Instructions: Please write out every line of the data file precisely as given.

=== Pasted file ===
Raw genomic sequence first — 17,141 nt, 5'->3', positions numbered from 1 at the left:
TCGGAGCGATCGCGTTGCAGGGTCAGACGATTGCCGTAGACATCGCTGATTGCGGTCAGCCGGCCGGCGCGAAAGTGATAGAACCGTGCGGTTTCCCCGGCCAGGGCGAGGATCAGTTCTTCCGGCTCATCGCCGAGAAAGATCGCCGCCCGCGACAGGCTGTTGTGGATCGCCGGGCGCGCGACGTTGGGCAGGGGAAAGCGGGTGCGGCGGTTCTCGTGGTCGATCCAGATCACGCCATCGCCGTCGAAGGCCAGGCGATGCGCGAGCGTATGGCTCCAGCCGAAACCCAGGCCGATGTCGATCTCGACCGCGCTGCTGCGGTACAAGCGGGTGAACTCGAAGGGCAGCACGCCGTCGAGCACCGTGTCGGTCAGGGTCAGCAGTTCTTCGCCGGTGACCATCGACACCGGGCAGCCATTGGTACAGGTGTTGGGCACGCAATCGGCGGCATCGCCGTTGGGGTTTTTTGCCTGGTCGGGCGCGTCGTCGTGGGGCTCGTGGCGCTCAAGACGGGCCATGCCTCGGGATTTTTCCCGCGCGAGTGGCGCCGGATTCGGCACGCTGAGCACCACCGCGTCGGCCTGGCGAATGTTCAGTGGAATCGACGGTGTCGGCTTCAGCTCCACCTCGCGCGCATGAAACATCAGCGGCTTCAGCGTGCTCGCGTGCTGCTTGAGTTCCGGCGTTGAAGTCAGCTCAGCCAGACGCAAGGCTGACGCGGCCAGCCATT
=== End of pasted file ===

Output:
Raw genomic sequence first — 17,141 nt, 5'->3', positions numbered from 1 at the left:
TCGGAGCGATCGCGTTGCAGGGTCAGACGATTGCCGTAGACATCGCTGATTGCGGTCAGCCGGCCGGCGCGAAAGTGATAGAACCGTGCGGTTTCCCCGGCCAGGGCGAGGATCAGTTCTTCCGGCTCATCGCCGAGAAAGATCGCCGCCCGCGACAGGCTGTTGTGGATCGCCGGGCGCGCGACGTTGGGCAGGGGAAAGCGGGTGCGGCGGTTCTCGTGGTCGATCCAGATCACGCCATCGCCGTCGAAGGCCAGGCGATGCGCGAGCGTATGGCTCCAGCCGAAACCCAGGCCGATGTCGATCTCGACCGCGCTGCTGCGGTACAAGCGGGTGAACTCGAAGGGCAGCACGCCGTCGAGCACCGTGTCGGTCAGGGTCAGCAGTTCTTCGCCGGTGACCATCGACACCGGGCAGCCATTGGTACAGGTGTTGGGCACGCAATCGGCGGCATCGCCGTTGGGGTTTTTTGCCTGGTCGGGCGCGTCGTCGTGGGGCTCGTGGCGCTCAAGACGGGCCATGCCTCGGGATTTTTCCCGCGCGAGTGGCGCCGGATTCGGCACGCTGAGCACCACCGCGTCGGCCTGGCGAATGTTCAGTGGAATCGACGGTGTCGGCTTCAGCTCCACCTCGCGCGCATGAAACATCAGCGGCTTCAGCGTGCTCGCGTGCTGCTTGAGTTCCGGCGTTGAAGTCAGCTCAGCCAGACGCAAGGCTGACGCGGCCAGCCATT